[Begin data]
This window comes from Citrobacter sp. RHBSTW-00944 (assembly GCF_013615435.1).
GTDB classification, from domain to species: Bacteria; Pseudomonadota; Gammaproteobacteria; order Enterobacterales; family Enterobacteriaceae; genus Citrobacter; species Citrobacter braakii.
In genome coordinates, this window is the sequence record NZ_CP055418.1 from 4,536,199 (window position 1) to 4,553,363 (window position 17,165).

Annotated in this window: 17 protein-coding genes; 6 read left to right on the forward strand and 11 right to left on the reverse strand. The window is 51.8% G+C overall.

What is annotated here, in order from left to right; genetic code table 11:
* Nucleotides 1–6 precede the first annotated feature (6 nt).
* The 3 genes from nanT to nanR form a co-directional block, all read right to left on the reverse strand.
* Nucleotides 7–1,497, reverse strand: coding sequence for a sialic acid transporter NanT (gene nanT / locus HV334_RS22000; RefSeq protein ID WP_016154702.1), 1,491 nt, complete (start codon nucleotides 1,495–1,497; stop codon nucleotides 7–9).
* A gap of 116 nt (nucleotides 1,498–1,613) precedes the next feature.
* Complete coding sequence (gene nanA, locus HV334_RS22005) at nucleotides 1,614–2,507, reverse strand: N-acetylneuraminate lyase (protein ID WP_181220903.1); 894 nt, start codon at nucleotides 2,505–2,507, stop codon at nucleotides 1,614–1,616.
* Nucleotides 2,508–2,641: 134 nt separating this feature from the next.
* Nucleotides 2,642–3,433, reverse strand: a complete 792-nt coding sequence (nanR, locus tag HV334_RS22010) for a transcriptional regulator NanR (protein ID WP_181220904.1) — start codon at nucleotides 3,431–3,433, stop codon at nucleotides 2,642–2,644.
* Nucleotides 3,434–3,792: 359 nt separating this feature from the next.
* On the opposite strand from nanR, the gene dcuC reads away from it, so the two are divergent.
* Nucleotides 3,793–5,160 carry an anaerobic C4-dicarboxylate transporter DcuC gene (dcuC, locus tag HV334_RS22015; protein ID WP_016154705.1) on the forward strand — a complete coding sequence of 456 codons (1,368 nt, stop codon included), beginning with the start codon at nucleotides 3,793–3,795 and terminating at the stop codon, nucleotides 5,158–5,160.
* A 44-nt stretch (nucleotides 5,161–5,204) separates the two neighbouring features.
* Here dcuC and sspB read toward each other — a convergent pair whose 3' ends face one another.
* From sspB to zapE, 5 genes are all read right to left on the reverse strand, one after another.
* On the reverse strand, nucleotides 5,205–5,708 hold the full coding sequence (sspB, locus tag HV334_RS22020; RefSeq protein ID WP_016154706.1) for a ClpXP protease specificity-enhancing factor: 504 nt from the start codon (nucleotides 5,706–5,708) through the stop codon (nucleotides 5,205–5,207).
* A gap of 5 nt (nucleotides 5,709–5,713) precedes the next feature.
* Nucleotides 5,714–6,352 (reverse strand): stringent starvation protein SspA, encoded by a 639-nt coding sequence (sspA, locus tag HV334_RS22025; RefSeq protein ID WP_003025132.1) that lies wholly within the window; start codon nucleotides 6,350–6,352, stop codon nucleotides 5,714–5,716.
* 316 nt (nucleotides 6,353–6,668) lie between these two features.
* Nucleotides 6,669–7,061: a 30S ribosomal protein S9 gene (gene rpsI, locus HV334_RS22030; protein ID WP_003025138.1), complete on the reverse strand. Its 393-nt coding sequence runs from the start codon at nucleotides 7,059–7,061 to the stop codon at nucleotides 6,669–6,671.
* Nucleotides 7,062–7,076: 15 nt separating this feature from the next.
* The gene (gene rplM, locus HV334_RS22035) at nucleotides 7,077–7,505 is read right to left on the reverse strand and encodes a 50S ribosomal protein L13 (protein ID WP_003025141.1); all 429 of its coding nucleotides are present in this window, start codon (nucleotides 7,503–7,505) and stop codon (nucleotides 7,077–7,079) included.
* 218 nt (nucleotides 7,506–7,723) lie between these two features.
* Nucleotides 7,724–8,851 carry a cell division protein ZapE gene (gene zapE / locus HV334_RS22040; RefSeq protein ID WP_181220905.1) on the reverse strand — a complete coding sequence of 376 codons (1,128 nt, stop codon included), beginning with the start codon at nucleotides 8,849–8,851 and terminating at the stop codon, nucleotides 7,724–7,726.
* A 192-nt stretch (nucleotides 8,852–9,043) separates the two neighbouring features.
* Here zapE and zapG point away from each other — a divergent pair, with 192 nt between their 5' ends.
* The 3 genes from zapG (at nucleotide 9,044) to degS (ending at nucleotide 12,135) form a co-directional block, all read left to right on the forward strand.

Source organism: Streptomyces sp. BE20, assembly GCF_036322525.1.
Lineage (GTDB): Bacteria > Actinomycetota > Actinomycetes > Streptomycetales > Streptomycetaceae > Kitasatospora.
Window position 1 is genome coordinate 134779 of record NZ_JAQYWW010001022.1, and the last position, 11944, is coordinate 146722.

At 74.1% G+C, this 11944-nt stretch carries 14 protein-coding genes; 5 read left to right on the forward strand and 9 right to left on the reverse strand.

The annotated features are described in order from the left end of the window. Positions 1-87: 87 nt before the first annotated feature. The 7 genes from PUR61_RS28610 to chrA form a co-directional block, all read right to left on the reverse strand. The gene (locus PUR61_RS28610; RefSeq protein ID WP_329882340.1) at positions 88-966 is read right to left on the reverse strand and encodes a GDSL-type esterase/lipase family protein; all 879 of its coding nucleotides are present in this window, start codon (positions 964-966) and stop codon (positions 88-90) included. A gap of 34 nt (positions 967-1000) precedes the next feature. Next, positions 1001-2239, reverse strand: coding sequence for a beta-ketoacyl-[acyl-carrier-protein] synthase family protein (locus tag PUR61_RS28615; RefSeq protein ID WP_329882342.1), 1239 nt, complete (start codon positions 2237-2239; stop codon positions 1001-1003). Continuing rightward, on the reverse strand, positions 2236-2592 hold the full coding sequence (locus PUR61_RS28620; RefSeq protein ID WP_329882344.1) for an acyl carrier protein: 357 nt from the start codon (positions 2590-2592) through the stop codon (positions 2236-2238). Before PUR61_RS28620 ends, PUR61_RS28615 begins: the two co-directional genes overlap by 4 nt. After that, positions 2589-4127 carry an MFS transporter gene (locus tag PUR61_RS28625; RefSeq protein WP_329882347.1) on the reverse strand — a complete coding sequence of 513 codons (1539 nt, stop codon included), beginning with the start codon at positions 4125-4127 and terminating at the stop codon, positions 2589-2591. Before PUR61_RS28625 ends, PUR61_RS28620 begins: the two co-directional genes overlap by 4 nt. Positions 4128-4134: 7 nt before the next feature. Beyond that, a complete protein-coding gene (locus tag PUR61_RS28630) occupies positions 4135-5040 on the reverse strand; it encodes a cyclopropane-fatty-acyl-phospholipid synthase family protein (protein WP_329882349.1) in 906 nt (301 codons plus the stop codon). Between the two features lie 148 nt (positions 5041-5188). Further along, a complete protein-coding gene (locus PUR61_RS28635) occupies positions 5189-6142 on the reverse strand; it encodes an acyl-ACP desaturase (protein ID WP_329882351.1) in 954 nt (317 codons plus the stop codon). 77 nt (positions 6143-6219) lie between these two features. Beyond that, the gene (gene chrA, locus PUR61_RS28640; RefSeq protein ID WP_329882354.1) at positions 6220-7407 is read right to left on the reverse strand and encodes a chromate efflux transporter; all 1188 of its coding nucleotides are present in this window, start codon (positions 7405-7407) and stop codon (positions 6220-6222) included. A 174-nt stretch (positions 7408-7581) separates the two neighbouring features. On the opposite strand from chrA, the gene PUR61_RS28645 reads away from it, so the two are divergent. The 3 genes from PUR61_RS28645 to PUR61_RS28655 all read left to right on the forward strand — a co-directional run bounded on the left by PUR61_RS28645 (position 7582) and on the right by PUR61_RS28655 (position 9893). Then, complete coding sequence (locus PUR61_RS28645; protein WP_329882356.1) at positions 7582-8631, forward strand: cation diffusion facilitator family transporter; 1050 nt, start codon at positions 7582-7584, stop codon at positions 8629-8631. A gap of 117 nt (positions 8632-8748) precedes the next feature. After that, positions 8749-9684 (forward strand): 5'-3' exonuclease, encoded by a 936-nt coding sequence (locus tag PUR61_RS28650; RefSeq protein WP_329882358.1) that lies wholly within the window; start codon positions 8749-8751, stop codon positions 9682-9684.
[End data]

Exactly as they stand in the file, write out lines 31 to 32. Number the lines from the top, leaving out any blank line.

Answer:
Source organism: Streptomyces sp. BE20, assembly GCF_036322525.1.
Lineage (GTDB): Bacteria > Actinomycetota > Actinomycetes > Streptomycetales > Streptomycetaceae > Kitasatospora.